By Alexander Beason
One gunman, two firearms, three clips, four seconds before the first victim is chosen. Are you prepared?
A feeling of relief comes to students who make it to their seat right as the clock strikes 8:00 a.m. But it can quickly shift to terror when the next student who enters the classroom pulls a handgun from his backpack.
Freeze! We pause to make sure we fully understand what we see happening. Those precious nanoseconds can determine the outcome between life and death.
From 2000-2013, The U.S. had 160 school shootings. That averages to 11.3 school shootings a year, according to a study conducted by the F.B.I.
Besides the flat circle debate of whether or not we should ban guns entirely, it fails to solve the main challenge that remains consistent with these events. And that is the student’s lack of training and understanding on how to react to emergency situations like these.
Prior to the Columbine shooting in 1999, authorities would normally create a perimeter involving all exits and wait for the S.W.A.T. team to arrive. This approach was later abandoned due to the amount of screams from helpless victims inside. Police now aim to engage the shooter in teams from two to six using special tactics so that no more loss of life occurs. Today, many states and their schools are working with authorities to distribute safety tactics to law-abiding citizens.
With well over 3 million views and rising, a video created by the state of Texas along with the Department of Homeland Security stresses the three step approach: “ run, hide, fight.”
Narrator: “If you are to ever find yourself in the middle of an active shooter event, your survival may depend on whether or not you have a plan.”
The video, just under six minuets long, is on the F.B.I. website, https://www.fbi.gov/about-us/cirg/active-shooter-and-mass-casualty-incidents/run-hide-fight-video along with other lifesaving information in the event of a shooting. While the video takes place inside an office building, the message and concept remain the same for schools: “run, hide, fight!”
But it’s tough encouraging victims to act instead of freeze; so many people disagree with this approach and believe it should not be implemented in any K-12 schools.
Well, what about for colleges and universities? Should the school board look into funding programs to educate its staff and students in case one of these incidents ever occurred? Students at COC in Valencia had overall mixed feelings about the idea.
COC currently has a Public Safety category for courses, however they mostly consist of classes that are reserved for the L.A. Sherriff’s Academy. Whether it is the need for more funding, or the mere lack of student attendance, currently no courses are offered at COC that provide security tactics in the event of an emergency situation. According to the revised 2015 official Emergency Operations Plan (EOP), the main focus is prevention. “ College has formed a Behavioral Intervention Team (BIT) that is designed to assist students who may be in the earlier stages of a crisis. The BIT team consists primarily of the Director of Campus Safety; the Dean of Student Services and the Director of the Student Health and Wellness Center.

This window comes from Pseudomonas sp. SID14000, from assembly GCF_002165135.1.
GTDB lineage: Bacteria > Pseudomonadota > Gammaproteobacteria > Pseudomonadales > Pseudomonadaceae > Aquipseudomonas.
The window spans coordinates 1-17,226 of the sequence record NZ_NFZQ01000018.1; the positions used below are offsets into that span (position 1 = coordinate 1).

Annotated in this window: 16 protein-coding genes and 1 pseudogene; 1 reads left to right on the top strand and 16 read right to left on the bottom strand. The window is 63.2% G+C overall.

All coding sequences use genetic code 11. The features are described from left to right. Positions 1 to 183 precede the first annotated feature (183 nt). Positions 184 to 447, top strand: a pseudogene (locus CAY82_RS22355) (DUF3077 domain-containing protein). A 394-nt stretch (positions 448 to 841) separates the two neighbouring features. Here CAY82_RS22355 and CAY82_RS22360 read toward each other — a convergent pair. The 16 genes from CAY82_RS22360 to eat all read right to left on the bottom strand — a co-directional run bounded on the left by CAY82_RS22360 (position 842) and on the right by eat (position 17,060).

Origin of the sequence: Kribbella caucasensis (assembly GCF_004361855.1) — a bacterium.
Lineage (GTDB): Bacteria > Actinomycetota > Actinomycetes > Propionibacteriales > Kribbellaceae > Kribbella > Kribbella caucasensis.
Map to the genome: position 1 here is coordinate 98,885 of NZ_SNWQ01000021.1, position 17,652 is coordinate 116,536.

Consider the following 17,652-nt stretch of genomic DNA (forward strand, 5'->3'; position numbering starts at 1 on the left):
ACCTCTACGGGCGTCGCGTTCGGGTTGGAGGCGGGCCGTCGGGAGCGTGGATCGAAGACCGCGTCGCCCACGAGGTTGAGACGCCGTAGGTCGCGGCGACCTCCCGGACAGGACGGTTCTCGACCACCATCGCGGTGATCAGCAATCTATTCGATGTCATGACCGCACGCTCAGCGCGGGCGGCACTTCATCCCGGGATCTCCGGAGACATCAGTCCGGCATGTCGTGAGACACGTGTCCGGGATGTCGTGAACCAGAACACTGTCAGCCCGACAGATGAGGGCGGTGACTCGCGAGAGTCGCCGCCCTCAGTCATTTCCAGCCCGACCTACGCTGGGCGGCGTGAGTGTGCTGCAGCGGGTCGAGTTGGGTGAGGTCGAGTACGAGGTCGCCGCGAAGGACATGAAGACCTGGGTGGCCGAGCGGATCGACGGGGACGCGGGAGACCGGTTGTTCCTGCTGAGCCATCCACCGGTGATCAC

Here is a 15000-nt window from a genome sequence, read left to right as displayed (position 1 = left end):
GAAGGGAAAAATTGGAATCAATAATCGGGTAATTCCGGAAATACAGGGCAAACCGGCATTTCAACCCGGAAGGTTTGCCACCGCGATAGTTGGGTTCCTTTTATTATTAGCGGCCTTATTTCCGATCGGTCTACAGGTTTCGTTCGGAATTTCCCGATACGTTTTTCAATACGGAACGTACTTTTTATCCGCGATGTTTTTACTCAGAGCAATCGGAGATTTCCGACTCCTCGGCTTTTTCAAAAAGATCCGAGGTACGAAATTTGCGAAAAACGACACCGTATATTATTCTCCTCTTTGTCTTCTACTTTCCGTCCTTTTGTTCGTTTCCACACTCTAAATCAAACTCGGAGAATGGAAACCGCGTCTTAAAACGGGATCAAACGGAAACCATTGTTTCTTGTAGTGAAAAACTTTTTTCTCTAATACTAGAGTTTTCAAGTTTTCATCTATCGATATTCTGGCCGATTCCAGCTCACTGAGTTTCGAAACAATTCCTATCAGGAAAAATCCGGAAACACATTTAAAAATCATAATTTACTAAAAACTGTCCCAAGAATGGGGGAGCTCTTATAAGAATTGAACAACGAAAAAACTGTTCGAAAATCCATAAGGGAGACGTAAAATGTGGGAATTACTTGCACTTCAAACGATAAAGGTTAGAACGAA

Instead, the campus has created quick reference guides to distribute to students when they make purchases at the bookstore that references different guidelines on what to do in the event of certain situations. Ironically, the booklet advises the same three-step approach encouraged by law-enforcement. Yep you guessed right; run, hide, fight. But COC has its own interpretation as to what those three steps mean. Straight from the EOP it states, “On our campuses, we have interpreted this to mean:
1. Run to the safest place to hide;
2. Hide yourself and others the best you can, using the resources at hand;
3. Have a plan to fight as a last resort if the gunman (men) enters your space.
It is unknown exactly how many have been distributed between the two campuses, but every student needs to purchase at least one thing from the bookstore right?
Even the best imaginations in the student body will have a difficult time painting a realistic picture from a survival brochure. In life-death situations, the hands-on approach may stick with people in the long run. While the trending increase is on school-related shootings, security tactics being taught in college’s nationwide will apply to other situations, like assault, theft, and vandalism.
An agent currently working for the Fugitive Task Force, provided their steps of action when faced with an active shooter inside a classroom; “First, depending on the situation, location, or exits available, I would immediately reach for anything in my reach to throw at the shooter, this would create a distraction or even do damage depending on what is thrown. If I were close enough to engage him, then I would attack to disarm and apprehend him. If not, I would move quickly toward an escape route. When there is only one way in or out, you have an important choice to make. The choice for me is to always act and fight! Once one person reacts, others will hopefully come to your aid.” The agent has asked that his name remain confidential because he is not authorized to speak to the press.
Along with raised awareness and courses, security companies have created products that reduce the risk of fatal injury. Companies like Guard Dog security and Botach have products like the Pro Shield II Backpack for around $300 made from reinforced Kevlar that protect from gunshots.Each product comes with a signed verification test form guarantying the consumer that it passed all impact field-testing. “Why do gunmen like schools? Because they know the odds of another person carrying a firearm are slim to none.” the agent said. “Since California is making it harder for law-abiding citizens to protect themselves, investing in something like that could be a life-saving one.”